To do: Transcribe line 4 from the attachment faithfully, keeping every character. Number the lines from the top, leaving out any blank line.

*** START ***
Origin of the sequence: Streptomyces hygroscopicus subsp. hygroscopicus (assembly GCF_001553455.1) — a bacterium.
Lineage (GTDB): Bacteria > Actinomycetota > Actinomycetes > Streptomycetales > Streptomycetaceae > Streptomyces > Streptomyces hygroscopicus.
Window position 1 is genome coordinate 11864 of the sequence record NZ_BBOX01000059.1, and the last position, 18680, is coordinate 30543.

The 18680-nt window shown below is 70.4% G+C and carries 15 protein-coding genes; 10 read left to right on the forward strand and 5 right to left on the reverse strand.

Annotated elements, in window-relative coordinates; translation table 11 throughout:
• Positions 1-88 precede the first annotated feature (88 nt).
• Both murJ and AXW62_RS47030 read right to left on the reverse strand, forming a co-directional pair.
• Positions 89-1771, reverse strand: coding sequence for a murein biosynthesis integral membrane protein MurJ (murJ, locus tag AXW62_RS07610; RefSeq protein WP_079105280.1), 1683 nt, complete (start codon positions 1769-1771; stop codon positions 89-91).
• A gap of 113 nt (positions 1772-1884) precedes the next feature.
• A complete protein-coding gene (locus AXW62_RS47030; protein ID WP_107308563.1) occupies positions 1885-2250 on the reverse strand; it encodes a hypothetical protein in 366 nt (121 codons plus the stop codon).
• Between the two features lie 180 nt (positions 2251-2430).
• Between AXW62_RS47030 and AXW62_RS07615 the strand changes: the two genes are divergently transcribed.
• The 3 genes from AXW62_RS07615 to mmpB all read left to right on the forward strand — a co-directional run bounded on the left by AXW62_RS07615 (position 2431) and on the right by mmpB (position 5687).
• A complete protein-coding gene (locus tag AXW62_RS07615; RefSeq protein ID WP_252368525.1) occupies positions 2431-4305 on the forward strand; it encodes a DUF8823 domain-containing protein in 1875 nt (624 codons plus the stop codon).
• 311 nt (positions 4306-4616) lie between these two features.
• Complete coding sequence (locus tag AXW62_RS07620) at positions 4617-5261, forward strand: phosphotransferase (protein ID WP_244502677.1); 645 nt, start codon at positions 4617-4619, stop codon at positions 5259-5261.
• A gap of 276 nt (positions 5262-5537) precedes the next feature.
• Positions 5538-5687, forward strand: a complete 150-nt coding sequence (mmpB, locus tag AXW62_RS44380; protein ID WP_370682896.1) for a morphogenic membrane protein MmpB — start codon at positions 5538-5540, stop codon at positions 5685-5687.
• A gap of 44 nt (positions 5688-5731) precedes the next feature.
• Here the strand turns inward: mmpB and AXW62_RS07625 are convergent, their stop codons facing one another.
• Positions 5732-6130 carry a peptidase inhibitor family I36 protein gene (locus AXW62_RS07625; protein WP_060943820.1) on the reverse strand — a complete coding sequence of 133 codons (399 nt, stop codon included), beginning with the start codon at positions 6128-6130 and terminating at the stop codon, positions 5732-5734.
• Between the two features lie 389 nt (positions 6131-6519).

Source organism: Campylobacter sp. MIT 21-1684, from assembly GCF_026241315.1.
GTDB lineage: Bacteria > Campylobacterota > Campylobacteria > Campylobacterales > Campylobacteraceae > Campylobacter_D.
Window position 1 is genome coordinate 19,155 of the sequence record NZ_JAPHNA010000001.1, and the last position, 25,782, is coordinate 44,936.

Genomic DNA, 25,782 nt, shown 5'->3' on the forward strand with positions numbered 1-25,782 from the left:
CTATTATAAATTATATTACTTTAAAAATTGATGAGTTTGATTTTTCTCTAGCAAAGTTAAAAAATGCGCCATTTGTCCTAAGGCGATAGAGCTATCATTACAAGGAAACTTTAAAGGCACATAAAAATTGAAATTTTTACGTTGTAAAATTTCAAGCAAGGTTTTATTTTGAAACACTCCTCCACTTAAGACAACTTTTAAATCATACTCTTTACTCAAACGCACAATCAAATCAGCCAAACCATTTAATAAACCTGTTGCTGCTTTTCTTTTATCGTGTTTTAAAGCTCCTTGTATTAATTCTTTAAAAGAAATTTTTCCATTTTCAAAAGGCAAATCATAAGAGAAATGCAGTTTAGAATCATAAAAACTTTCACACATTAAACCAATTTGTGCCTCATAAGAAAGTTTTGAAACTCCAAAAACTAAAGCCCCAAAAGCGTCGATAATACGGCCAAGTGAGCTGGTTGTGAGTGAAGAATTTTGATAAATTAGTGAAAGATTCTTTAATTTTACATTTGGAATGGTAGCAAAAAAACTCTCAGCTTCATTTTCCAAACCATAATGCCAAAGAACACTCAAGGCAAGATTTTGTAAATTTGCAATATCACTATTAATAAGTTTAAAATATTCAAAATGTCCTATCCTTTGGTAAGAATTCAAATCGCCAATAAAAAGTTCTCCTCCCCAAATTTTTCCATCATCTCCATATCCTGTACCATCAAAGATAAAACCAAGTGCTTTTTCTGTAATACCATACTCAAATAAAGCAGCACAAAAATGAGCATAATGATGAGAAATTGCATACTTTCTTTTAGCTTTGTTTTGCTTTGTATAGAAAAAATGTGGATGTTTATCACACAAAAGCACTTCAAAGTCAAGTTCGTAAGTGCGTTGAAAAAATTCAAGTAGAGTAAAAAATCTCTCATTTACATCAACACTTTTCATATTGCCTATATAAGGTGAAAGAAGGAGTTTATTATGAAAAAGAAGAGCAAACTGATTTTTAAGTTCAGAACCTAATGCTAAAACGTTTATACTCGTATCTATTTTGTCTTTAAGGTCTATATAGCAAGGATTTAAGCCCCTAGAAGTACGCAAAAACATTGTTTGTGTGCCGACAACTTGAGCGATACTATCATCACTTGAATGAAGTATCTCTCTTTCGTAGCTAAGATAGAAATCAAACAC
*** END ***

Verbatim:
The 18680-nt window shown below is 70.4% G+C and carries 15 protein-coding genes; 10 read left to right on the forward strand and 5 right to left on the reverse strand.